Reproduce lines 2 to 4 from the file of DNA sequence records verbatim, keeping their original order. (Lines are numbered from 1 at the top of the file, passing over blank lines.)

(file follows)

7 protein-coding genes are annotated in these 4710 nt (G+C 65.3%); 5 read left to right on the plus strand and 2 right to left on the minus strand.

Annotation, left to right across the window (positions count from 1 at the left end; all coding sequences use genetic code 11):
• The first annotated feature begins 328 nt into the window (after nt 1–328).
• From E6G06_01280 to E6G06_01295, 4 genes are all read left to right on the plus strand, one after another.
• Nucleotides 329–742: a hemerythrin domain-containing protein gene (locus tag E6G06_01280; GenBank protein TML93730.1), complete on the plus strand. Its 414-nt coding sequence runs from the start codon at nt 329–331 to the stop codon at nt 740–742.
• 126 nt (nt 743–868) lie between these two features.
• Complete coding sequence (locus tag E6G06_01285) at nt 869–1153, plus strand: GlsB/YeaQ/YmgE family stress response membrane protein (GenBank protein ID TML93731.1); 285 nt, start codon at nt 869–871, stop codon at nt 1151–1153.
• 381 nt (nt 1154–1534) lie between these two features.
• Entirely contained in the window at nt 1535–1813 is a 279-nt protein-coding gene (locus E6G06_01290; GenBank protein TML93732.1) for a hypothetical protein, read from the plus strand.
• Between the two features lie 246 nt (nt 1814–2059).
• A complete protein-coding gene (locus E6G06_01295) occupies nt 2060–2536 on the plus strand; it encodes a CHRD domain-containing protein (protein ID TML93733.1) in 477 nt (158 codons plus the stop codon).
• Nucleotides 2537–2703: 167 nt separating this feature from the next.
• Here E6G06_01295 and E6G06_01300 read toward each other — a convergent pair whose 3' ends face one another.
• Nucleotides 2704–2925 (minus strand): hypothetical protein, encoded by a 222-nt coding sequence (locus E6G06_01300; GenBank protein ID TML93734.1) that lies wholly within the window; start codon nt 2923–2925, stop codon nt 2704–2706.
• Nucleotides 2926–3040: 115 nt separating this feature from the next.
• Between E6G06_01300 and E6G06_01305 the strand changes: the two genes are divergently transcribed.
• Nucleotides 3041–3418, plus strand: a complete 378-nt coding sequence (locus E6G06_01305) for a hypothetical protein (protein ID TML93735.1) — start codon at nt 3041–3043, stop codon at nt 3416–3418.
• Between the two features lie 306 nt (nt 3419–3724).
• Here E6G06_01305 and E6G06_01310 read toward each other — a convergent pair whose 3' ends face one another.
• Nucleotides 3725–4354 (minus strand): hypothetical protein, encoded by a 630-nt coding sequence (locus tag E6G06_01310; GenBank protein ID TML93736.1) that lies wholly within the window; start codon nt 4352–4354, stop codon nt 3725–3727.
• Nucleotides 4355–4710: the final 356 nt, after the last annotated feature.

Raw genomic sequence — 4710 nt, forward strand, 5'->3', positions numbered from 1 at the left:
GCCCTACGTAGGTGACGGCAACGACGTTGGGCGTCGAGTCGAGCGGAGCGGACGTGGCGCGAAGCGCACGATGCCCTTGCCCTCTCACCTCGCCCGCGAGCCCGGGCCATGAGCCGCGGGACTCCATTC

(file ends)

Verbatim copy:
Annotation, left to right across the window (positions count from 1 at the left end; all coding sequences use genetic code 11):
• The first annotated feature begins 328 nt into the window (after nt 1–328).
• From E6G06_01280 to E6G06_01295, 4 genes are all read left to right on the plus strand, one after another.